Git by default does not set the file-time accordingly when the files are synced with the origin. It just ignores the file-time of the pushed files.

Doesn't it make sense for the file's modification date to be set to the value of the last commit (remote or local), rather than it leaving it the same as the date it was fetched from the server?

Git stores the last modification time for each file, based on its commit history. Why doesn't Git touch each file to their last commit time when the files are pulled from the remote repository?

I know it's possible to modify the config for Git to achieve something like this, but what I'm asking is why Git doesn't set the file time to the time recorded in the commit history by default.

If there is a particular reason why Git doesn't do this on default (other than it was a feature that nobody think would be useful), I'm interested to know about the decision against implementing this.


2 Answers 2


It's because it would break every build system like make, maven, gradle, etc. that depends on file modification times to know what needs to be rebuilt. If a git checkout or a git pull pulls in commits that are older than the last executable you built, it would give those files an older timestamp. make therefore won't detect them as an updated dependency, and won't include those in a new build without doing a make clean first. This is super annoying.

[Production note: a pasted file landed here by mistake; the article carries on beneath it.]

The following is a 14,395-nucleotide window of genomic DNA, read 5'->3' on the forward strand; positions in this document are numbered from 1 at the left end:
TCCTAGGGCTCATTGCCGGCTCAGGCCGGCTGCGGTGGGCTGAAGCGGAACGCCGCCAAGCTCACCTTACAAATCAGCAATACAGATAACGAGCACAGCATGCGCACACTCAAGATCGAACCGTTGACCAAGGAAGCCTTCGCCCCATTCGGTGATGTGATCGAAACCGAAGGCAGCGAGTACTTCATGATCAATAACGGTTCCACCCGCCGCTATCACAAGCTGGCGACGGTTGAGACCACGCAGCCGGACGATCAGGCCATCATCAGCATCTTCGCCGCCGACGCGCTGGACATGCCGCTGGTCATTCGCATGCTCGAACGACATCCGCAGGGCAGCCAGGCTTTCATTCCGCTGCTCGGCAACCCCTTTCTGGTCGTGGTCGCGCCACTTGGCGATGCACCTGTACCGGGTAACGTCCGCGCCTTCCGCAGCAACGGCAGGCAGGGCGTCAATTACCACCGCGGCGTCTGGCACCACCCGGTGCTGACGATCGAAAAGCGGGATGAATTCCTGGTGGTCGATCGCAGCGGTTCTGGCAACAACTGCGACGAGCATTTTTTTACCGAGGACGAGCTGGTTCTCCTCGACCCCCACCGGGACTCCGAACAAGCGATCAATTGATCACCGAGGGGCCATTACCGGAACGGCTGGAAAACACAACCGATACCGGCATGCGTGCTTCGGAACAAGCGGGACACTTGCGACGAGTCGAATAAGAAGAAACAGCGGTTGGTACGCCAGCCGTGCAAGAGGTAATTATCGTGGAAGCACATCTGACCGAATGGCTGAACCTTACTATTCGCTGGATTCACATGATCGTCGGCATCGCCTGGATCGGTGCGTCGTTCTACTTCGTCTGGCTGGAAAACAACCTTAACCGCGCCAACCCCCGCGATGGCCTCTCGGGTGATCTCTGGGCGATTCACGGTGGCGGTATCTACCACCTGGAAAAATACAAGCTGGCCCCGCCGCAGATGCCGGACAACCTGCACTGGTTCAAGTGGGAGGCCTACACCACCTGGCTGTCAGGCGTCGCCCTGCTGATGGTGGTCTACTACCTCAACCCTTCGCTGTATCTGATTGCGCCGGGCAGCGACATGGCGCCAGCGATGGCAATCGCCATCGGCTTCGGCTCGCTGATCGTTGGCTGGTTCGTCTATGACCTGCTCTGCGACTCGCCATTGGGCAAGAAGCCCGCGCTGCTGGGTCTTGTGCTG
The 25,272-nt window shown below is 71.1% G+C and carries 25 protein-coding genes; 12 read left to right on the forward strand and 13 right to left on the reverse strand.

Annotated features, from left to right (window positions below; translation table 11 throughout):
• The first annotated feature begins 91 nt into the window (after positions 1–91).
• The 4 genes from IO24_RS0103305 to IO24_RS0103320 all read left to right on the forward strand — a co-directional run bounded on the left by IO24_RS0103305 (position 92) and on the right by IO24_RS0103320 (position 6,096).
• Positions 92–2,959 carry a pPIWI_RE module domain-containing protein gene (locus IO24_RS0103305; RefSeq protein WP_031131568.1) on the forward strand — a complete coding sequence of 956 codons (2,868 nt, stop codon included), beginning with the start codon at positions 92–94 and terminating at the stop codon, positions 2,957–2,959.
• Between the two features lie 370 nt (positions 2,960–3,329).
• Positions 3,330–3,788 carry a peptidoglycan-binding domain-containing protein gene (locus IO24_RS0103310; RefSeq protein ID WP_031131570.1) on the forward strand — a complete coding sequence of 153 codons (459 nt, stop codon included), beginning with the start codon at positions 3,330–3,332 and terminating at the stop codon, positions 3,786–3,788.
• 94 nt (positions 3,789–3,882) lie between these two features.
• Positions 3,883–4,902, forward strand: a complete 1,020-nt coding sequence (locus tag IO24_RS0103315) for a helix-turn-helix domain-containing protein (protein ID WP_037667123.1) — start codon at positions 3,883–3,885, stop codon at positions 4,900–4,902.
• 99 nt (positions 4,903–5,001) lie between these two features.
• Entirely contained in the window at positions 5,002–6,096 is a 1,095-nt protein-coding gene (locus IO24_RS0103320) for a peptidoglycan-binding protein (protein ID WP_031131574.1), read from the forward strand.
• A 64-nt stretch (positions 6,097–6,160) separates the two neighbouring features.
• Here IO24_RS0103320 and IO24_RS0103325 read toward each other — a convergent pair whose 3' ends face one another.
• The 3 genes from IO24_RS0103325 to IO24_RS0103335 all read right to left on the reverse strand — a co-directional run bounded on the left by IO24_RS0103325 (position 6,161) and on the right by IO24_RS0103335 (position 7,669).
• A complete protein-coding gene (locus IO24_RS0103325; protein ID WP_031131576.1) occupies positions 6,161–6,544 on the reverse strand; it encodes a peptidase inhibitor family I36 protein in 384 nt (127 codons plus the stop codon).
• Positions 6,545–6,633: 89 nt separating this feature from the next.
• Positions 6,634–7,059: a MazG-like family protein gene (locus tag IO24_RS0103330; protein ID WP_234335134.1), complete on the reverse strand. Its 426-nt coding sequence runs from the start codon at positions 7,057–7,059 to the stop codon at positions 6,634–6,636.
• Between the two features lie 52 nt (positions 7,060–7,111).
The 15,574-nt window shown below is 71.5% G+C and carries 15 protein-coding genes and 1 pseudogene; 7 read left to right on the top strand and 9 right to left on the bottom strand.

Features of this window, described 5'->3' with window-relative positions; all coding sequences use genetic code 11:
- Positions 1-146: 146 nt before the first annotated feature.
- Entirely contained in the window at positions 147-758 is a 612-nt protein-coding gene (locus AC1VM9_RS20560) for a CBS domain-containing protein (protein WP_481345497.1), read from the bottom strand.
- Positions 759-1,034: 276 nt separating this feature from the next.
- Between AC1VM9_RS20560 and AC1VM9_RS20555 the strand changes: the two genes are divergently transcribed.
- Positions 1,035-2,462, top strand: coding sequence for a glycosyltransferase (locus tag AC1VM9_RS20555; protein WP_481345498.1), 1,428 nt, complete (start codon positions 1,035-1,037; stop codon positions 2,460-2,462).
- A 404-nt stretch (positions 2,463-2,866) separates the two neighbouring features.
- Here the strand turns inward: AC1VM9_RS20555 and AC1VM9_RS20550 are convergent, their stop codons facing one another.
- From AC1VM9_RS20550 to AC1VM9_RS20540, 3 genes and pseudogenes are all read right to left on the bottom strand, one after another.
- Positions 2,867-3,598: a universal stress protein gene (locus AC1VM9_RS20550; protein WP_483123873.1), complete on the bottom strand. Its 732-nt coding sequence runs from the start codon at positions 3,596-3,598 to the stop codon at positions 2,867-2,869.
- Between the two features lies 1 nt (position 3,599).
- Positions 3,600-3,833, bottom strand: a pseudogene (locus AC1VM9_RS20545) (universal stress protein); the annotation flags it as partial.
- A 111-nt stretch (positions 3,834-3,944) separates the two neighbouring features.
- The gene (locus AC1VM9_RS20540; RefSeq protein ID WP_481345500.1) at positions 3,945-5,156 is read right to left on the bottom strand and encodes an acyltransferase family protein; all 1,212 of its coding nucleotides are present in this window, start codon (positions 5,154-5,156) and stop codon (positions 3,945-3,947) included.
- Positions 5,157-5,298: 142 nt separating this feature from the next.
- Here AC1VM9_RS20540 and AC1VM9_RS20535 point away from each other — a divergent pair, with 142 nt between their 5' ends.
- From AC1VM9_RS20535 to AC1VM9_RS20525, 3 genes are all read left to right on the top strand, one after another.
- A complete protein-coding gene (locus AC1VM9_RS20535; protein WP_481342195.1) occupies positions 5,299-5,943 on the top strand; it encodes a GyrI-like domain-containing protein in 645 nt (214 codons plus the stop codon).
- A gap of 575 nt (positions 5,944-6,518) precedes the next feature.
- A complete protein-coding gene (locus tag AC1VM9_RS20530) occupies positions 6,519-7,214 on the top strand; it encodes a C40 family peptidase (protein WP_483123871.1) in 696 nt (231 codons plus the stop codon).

There is git log for finding the last time a file was modified in version control and ls for finding the last time it was modified on your local disk, and it turns out there's good reasons for keeping those separate.

  • 2
    That sounds very plausible to me. Still, I'd like to see some quote showing that this was indeed the reason for the original design choice, not just a result of it. Do you have a source? Commented Sep 20, 2021 at 6:45
  • 4
    @Dan git.wiki.kernel.org/index.php/…
    – CrazyPyro
    Commented Jul 13, 2022 at 18:01
  • I'd even add that there are subtler "build" systems that depend upon file modification times. The CPython runtime prefers bytecode files to source files, and only updates those when the source file is newer than the bytecode file. If git checkout changed the file modification time to the commit time in an installed package, then python would only ever be able to import the most recently committed version, ignoring whatever was currently checked out. Commented May 23 at 17:59

Honestly, i think its because the goal was to make Git as fast as possible. So instead of adding extra things the focus was (and still is) on making committing and patching as fast as possible.

However i don't think it has ever really been explicitly stated.

  • I understand your answer, but as Git only modifies the files that are modified on remote, does setting the time after the modification really slow down the process so noticeably to disable such feature? Commented Jun 7, 2017 at 23:05
  • Honestly, I'm not completely sure. I'm sure the devs had some reason they came up with when they did it.
    – Rhys Johns
    Commented Jun 7, 2017 at 23:07
  • @DRSDavidSoft -- "touch" is very fast. But writing the code to call touch is a potentially-complicated, potentially-buggy extra feature. When a system (like the earliest versions of Git) is being prototyped, it is important to minimize the number of potentially-buggy features before getting real-world feedback. And once you start getting real-world feedback, you have effectively created standard interface semantics. It think it would be impossible to change this interface's semantics in a backward-compatible way.
    – Jasper
    Commented Jun 17, 2017 at 18:08

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